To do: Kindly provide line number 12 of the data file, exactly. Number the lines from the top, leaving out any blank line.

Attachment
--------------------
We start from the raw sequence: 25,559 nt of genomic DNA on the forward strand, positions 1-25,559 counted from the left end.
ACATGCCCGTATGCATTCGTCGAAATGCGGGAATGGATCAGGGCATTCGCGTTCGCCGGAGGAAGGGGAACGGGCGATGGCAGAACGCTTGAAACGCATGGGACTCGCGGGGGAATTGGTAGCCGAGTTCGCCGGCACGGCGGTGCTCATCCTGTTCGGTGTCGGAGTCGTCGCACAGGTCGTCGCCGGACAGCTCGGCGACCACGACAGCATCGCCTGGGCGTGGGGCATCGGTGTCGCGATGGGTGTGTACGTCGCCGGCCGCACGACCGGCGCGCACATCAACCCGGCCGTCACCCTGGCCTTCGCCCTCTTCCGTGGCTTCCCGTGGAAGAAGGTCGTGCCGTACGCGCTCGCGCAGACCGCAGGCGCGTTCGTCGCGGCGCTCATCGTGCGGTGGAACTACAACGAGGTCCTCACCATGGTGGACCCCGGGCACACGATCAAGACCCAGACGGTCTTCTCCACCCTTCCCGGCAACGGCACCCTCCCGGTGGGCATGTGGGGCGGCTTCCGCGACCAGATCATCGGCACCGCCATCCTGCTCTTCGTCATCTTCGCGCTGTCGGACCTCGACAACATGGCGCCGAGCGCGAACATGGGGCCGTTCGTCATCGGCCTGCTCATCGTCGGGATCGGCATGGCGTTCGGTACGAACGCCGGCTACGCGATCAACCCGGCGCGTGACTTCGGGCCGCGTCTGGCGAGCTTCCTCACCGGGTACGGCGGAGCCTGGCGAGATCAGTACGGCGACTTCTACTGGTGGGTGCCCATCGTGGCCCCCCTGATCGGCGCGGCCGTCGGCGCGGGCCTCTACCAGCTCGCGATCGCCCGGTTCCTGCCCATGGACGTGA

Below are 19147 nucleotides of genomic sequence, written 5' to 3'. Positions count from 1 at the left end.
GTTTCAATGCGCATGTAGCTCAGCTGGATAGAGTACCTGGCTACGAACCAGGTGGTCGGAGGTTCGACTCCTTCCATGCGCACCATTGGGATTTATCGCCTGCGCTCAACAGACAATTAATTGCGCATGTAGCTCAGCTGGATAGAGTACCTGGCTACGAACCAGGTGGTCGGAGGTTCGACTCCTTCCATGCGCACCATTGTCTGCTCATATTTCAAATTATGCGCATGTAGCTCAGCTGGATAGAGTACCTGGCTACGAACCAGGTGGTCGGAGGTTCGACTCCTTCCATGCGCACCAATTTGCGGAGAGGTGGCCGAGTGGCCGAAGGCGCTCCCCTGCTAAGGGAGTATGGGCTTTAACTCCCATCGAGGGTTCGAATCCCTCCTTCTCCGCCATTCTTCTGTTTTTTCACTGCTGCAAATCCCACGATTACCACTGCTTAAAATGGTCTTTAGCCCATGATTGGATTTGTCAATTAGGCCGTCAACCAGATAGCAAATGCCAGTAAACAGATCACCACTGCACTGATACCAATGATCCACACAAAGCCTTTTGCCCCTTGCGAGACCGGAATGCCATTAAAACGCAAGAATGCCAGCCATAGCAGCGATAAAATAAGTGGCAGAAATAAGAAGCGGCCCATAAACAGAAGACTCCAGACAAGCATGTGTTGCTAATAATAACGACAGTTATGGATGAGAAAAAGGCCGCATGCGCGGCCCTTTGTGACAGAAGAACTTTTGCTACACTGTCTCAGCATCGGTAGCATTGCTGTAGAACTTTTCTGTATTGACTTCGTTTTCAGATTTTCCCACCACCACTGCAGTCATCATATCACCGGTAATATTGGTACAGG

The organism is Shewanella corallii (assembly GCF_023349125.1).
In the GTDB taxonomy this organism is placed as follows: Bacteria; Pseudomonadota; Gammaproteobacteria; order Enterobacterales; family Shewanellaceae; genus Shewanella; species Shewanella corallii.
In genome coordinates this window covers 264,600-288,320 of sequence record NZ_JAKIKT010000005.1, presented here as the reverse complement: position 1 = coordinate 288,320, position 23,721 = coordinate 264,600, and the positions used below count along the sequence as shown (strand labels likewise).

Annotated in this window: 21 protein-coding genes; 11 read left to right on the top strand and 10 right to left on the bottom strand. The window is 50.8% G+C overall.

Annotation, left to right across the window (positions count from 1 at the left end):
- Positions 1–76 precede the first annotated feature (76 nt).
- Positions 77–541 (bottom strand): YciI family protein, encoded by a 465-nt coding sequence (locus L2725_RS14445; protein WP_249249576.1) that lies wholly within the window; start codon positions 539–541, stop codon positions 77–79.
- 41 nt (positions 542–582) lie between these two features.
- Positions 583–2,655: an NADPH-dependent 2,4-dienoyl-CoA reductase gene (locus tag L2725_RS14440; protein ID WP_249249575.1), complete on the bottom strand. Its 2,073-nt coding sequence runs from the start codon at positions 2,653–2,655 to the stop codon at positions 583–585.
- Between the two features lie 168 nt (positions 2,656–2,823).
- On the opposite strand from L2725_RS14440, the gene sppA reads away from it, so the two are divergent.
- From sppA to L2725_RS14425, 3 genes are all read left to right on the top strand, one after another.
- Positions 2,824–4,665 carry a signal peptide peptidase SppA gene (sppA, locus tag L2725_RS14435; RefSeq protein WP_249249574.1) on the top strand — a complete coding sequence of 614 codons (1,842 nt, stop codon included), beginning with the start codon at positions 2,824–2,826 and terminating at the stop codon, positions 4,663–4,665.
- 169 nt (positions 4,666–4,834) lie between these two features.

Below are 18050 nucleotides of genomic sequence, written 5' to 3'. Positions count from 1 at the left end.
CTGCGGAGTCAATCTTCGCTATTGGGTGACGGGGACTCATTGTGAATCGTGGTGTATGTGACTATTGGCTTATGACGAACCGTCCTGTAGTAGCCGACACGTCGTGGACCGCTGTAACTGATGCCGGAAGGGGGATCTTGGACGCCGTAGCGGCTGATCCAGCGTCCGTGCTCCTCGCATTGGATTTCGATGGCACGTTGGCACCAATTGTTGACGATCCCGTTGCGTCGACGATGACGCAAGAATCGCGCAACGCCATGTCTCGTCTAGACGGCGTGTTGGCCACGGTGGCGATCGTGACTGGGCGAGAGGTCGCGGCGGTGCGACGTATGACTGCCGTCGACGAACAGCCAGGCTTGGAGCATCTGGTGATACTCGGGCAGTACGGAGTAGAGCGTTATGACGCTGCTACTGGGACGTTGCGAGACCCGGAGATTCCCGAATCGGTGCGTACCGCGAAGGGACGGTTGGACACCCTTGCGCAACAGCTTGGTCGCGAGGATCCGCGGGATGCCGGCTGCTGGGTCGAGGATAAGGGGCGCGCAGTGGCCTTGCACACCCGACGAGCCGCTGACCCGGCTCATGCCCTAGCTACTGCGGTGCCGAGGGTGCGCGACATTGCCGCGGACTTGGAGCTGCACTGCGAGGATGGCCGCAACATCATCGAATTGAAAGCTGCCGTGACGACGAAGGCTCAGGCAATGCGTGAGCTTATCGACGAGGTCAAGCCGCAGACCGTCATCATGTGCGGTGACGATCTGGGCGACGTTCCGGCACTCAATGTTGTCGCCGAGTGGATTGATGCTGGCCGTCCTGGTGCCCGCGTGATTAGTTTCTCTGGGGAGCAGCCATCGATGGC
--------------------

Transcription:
- 41 nt (positions 542–582) lie between these two features.